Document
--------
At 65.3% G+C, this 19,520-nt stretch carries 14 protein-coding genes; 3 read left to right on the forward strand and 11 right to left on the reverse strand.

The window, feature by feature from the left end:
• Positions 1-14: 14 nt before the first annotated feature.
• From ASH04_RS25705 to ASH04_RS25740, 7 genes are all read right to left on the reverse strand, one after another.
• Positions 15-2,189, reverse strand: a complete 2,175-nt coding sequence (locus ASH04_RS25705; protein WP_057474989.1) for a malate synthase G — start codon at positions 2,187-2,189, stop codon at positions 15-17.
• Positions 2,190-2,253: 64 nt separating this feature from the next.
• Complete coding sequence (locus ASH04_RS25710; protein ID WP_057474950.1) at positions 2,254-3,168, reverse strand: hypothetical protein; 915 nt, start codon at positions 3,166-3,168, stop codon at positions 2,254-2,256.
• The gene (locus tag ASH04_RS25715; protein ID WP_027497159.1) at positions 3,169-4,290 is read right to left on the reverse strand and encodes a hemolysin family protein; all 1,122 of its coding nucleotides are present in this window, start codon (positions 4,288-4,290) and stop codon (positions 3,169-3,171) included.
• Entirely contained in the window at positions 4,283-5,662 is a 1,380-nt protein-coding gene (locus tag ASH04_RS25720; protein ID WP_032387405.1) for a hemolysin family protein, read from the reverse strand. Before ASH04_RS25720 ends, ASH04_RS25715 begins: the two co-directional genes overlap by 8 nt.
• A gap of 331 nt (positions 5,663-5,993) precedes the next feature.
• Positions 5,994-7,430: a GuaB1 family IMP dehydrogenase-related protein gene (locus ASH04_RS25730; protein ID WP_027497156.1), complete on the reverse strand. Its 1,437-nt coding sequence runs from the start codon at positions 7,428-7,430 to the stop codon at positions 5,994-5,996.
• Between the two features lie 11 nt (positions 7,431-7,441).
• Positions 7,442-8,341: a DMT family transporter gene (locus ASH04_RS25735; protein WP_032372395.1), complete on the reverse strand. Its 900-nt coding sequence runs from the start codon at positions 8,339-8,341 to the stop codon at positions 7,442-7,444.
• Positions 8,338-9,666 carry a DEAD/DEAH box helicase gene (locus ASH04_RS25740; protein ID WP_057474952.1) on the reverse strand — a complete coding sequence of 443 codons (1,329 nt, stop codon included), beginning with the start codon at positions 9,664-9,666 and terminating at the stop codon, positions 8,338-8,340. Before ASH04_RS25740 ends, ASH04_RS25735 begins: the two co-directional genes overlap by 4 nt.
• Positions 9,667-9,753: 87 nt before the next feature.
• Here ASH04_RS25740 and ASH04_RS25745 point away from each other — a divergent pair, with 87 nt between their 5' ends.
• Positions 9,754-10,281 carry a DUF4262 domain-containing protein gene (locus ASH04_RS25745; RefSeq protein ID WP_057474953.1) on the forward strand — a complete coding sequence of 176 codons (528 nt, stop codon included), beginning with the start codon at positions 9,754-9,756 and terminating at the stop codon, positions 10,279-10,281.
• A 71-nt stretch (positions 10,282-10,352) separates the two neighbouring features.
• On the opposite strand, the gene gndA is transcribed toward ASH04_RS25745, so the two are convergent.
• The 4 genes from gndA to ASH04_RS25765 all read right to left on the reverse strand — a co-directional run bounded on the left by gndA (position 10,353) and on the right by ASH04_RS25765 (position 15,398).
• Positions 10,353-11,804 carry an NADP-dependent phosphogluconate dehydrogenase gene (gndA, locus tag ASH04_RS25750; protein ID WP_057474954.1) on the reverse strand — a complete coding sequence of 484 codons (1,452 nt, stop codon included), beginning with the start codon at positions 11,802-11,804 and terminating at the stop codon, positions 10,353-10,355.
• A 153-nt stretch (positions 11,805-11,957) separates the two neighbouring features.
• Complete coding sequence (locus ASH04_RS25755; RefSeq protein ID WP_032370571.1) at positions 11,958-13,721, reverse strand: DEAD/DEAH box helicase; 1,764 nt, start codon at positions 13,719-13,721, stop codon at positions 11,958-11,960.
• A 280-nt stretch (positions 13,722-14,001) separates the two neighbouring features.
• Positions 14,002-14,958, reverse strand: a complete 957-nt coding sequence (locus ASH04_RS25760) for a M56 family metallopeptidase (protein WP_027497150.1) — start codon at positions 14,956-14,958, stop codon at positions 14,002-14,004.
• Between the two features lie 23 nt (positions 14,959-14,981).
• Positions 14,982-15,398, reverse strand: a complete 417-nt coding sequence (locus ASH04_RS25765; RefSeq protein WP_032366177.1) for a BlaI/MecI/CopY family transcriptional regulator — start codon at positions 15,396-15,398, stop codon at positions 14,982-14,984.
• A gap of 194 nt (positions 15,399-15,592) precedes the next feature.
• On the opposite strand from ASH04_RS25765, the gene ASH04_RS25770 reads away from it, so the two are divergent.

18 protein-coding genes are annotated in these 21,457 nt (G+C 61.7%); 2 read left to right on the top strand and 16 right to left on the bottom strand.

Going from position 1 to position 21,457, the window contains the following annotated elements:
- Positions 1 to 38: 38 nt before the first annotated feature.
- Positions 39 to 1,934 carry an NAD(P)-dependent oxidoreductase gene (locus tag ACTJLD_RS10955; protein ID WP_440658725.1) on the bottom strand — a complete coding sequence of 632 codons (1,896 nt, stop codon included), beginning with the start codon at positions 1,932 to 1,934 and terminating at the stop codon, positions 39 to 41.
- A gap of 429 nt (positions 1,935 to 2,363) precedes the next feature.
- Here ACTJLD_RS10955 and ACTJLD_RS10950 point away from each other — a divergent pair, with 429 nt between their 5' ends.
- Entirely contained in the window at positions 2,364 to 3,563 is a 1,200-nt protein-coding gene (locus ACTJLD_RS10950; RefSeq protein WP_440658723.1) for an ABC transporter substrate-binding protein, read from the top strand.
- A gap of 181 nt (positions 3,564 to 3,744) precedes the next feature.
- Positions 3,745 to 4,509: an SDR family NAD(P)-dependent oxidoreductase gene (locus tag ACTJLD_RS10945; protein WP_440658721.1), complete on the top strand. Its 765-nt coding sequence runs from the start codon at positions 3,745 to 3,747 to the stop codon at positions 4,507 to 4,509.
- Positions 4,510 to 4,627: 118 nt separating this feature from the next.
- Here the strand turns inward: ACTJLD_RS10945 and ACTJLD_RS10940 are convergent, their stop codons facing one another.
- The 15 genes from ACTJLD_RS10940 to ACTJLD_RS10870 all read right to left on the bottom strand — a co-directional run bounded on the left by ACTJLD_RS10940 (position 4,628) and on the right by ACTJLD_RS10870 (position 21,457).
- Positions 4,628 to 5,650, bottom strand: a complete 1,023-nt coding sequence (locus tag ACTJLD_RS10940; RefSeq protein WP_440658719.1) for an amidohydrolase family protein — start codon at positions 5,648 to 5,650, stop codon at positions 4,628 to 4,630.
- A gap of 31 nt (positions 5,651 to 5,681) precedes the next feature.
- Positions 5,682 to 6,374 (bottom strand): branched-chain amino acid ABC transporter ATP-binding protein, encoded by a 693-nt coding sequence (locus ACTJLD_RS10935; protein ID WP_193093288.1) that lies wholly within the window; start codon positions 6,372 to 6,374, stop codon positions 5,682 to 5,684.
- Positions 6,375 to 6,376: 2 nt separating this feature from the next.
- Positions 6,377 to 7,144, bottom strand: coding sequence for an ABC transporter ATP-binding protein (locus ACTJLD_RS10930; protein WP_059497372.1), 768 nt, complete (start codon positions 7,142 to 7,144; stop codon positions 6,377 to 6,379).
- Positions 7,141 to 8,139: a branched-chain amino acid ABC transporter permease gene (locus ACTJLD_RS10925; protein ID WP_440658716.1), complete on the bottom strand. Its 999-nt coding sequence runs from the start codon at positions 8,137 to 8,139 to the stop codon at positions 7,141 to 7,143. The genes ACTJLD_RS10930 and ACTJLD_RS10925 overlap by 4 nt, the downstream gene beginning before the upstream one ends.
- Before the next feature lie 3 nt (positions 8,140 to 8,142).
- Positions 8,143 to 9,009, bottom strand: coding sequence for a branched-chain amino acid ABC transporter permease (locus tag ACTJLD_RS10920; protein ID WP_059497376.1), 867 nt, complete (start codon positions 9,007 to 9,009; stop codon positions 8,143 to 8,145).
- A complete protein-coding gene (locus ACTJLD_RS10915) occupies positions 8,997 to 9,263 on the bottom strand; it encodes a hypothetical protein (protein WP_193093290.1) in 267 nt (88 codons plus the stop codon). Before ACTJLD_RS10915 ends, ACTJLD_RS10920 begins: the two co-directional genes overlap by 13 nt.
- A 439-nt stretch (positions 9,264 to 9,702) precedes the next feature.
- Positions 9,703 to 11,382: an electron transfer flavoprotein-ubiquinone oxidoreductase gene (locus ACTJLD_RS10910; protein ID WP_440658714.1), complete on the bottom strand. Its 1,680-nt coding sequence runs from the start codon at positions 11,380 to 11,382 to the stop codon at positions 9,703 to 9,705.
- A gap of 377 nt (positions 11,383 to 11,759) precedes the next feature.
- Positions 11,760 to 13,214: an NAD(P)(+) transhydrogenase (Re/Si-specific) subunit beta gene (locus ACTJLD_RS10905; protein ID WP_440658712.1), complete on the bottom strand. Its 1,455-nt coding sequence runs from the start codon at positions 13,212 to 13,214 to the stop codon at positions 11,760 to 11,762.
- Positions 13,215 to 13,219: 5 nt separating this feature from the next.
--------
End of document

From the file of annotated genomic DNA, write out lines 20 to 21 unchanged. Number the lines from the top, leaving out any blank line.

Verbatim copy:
• The 4 genes from gndA to ASH04_RS25765 all read right to left on the reverse strand — a co-directional run bounded on the left by gndA (position 10,353) and on the right by ASH04_RS25765 (position 15,398).
• Positions 10,353-11,804 carry an NADP-dependent phosphogluconate dehydrogenase gene (gndA, locus tag ASH04_RS25750; protein ID WP_057474954.1) on the reverse strand — a complete coding sequence of 484 codons (1,452 nt, stop codon included), beginning with the start codon at positions 11,802-11,804 and terminating at the stop codon, positions 10,353-10,355.